: not reconciled to political, economic, or social change; also : holding stubbornly to a particular belief, view, place, or style
"When Jane Austen wrote 'Pride and Prejudice' in the early years of the 19th century, there was no heroic place for the unreconstructed nerd in the throbbing romantic novel." — Chris Jones, The Chicago Tribune, 22 Nov. 2016
"Writers of all descriptions are stampeding to buy word processors. Machines have already become so user-friendly that even the most unreconstructed of Luddites can be charmed into laying down the old sledgehammer and stroking a few keys instead." — Thomas Pynchon, The New York Times, 28 Oct. 1984
Did You Know?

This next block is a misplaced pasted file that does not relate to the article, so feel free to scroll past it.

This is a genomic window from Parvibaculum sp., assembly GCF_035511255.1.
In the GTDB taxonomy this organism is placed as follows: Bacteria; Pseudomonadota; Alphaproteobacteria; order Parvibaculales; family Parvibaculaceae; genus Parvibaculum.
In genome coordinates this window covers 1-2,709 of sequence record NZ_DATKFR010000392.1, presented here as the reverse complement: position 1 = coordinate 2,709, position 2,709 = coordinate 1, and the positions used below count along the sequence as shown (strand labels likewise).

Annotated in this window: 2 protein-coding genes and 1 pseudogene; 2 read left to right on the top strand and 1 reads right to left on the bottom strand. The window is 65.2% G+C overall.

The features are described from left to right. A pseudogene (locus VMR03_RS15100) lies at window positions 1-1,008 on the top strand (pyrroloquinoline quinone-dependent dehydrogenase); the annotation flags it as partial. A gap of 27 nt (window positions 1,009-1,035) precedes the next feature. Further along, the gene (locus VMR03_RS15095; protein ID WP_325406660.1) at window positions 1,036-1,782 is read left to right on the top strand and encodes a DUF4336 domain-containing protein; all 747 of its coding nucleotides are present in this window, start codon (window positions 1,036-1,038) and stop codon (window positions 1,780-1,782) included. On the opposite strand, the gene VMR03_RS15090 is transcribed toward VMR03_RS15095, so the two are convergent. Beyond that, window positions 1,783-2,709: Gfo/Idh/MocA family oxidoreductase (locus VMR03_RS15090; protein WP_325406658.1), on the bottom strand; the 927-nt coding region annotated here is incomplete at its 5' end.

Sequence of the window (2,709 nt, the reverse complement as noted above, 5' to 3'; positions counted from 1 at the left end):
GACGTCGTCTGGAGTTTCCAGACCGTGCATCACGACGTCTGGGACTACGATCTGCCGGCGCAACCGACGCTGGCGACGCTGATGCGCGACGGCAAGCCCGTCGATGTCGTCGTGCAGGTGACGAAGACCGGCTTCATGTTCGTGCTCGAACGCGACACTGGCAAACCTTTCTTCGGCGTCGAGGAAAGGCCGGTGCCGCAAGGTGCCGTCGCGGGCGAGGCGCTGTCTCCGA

The reorganization and reestablishment of the seceded states in the Union after the American Civil War is referred to as the Reconstruction. The earliest known use of unreconstructed is by a writer for the Boston, Massachusetts, publication The Liberator, who in 1865 used it to describe Southerners who were not reconciled to the outcome of the War and the changes enacted during the Reconstruction. The word immediately caught on and has been used to refer to intransigent or dyed-in-the-wool partisans ever since. The word is also used outside of political and social contexts, as when a person is described as "an unreconstructed rocker" or "an unreconstructed romantic."
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